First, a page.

Jun 24, 2009

Those %&$*@#! technical difficulties

An open mic at D.C.'s WAMU picked up an off-air conversation that included the f-word, reports DCRTV (scroll down), a website that covers Washington and Baltimore TV and radio. American University made two on-air apologies, citing "technical difficulties." Station spokeswoman Kay Summers told the site's Dave Hughes, "The matter has been dealt with internally through discussions with those involved. Not our finest hour, to be sure, but mistakes happen." The expletive aired during Bob Edwards Weekend.

Getler delves into the Three Nons

The Three Nons (nonsectarian, nonpolitical, noncommercial) of pubcasting are the subject of the latest PBS ombudsman column by Michael Getler. He's received more than 100 e-mails on the PBS Board's decision to ban new sectarian programming on primary channels.

KQED chief Jeff Clarke to retire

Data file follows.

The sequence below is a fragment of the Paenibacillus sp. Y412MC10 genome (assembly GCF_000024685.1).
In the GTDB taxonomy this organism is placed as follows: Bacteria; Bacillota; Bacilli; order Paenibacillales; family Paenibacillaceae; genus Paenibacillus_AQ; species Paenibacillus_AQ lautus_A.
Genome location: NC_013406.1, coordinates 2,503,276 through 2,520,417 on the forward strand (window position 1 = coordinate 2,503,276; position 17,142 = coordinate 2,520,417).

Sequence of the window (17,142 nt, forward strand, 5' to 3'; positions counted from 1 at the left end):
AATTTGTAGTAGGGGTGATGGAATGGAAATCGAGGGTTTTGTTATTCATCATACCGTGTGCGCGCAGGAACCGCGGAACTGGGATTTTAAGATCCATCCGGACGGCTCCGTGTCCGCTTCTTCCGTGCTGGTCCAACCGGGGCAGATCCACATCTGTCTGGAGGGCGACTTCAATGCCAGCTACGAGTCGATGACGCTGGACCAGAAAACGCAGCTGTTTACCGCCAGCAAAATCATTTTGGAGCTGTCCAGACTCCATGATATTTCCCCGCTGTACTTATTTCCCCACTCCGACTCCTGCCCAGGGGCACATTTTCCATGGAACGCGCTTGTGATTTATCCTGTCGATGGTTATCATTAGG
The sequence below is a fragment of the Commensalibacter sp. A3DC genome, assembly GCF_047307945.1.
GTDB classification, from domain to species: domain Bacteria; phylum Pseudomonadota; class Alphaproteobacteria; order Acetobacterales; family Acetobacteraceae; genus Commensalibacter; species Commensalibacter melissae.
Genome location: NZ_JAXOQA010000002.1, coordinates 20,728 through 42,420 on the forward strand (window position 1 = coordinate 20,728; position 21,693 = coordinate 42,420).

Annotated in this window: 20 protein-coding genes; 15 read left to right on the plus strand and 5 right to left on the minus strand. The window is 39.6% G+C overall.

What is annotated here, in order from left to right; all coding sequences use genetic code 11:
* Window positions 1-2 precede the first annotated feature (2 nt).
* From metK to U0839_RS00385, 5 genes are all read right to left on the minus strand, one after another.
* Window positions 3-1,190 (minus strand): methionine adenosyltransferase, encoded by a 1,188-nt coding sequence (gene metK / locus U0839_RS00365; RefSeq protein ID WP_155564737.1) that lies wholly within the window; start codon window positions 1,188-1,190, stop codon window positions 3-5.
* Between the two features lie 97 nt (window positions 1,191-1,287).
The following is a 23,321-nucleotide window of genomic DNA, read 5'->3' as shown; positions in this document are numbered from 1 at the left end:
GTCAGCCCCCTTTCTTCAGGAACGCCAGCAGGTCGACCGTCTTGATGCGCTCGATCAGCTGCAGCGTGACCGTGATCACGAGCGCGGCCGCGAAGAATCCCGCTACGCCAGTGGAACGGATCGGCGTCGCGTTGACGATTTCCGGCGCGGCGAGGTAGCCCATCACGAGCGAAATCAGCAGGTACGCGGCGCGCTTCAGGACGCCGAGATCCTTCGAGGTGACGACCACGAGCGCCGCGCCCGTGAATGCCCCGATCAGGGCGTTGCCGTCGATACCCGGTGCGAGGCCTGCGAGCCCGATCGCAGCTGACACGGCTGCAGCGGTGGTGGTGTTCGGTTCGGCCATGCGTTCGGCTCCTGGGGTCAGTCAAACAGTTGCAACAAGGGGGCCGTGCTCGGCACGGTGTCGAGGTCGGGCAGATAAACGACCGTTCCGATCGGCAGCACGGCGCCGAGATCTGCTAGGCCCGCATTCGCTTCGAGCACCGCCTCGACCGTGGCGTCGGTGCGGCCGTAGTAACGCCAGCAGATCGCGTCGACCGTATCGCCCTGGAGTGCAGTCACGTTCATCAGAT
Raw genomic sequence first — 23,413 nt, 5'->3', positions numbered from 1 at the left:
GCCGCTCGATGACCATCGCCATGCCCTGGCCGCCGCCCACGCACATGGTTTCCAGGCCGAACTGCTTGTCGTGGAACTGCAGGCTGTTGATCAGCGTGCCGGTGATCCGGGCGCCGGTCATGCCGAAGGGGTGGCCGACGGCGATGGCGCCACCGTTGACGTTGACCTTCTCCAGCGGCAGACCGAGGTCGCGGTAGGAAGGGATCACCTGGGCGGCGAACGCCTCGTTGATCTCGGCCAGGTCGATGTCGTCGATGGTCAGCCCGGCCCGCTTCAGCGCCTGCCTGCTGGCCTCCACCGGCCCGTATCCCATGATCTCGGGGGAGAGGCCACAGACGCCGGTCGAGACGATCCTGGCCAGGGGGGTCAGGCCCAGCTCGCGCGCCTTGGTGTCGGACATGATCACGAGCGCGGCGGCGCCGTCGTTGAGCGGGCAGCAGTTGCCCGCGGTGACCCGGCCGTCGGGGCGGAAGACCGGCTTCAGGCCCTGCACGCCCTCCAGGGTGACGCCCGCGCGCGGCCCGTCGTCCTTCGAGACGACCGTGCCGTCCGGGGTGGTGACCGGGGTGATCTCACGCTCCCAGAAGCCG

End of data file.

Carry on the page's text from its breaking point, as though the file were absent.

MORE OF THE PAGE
Jeff Clarke, a leader among pubcasting station executives during his 44 years in broadcasting, announced his plans to retire next June as president of Northern California Public Broadcasting. Since Clarke joined San Francisco's KQED-TV/FM as president in 2002, the organization dramatically expanded its television, radio and web operations, despite having to periodically trim spending and staff. Clarke helmed HoustonPBS during most of the 1990s and plans to retire in Houston, where his family resides. Clarke's accomplishments include creating ground-breaking new media strategies for public broadcasting, PBS President Paula Kerger tells the San Francisco Chronicle. Kerger cites Quest, a multimedia series devoted to science and nature in the Bay Area. Launched in 2006, the series is an example of the "content vertical" websites that NPR and CPB are encouraging more stations to develop. "As we look at our work in the future, being able to seize the power of new media is going to be profoundly important," Kerger says. "KQED under Jeff has been on the cutting edge of that work." Clarke also led public broadcasting nationally as a board member of PBS and American Public Television, among other entities. During the 2005 controversy over CPB Board Chairman Kenneth's Tomlinson's campaign to inject political ideology into programming decisions, Clarke penned this editorial defending public broadcasting's editorial independence.